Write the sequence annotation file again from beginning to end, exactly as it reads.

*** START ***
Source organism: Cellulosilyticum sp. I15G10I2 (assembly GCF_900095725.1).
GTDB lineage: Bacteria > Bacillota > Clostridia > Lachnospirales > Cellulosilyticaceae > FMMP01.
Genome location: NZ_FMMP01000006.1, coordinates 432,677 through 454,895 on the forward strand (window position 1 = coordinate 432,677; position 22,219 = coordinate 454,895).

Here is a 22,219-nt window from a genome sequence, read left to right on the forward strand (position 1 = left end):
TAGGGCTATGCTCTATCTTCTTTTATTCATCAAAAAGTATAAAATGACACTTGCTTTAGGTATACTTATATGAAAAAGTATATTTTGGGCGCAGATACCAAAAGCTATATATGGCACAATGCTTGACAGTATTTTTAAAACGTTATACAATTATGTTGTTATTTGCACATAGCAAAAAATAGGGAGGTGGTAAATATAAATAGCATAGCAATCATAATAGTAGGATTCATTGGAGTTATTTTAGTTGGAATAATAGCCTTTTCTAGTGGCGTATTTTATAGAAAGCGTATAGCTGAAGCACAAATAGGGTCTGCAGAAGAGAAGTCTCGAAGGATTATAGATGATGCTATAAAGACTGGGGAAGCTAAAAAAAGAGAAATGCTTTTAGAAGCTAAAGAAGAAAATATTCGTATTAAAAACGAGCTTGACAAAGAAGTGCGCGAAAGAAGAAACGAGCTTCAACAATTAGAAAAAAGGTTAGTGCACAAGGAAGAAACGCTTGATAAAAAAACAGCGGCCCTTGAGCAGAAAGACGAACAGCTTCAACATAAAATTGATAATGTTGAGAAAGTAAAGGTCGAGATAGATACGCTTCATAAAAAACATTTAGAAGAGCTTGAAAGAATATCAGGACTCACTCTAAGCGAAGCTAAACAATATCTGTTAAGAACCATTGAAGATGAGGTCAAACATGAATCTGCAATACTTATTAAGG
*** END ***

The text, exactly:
Source organism: Cellulosilyticum sp. I15G10I2 (assembly GCF_900095725.1).
GTDB lineage: Bacteria > Bacillota > Clostridia > Lachnospirales > Cellulosilyticaceae > FMMP01.
Genome location: NZ_FMMP01000006.1, coordinates 432,677 through 454,895 on the forward strand (window position 1 = coordinate 432,677; position 22,219 = coordinate 454,895).

Here is a 22,219-nt window from a genome sequence, read left to right on the forward strand (position 1 = left end):
TAGGGCTATGCTCTATCTTCTTTTATTCATCAAAAAGTATAAAATGACACTTGCTTTAGGTATACTTATATGAAAAAGTATATTTTGGGCGCAGATACCAAAAGCTATATATGGCACAATGCTTGACAGTATTTTTAAAACGTTATACAATTATGTTGTTATTTGCACATAGCAAAAAATAGGGAGGTGGTAAATATAAATAGCATAGCAATCATAATAGTAGGATTCATTGGAGTTATTTTAGTTGGAATAATAGCCTTTTCTAGTGGCGTATTTTATAGAAAGCGTATAGCTGAAGCACAAATAGGGTCTGCAGAAGAGAAGTCTCGAAGGATTATAGATGATGCTATAAAGACTGGGGAAGCTAAAAAAAGAGAAATGCTTTTAGAAGCTAAAGAAGAAAATATTCGTATTAAAAACGAGCTTGACAAAGAAGTGCGCGAAAGAAGAAACGAGCTTCAACAATTAGAAAAAAGGTTAGTGCACAAGGAAGAAACGCTTGATAAAAAAACAGCGGCCCTTGAGCAGAAAGACGAACAGCTTCAACATAAAATTGATAATGTTGAGAAAGTAAAGGTCGAGATAGATACGCTTCATAAAAAACATTTAGAAGAGCTTGAAAGAATATCAGGACTCACTCTAAGCGAAGCTAAACAATATCTGTTAAGAACCATTGAAGATGAGGTCAAACATGAATCTGCAATACTTATTAAGG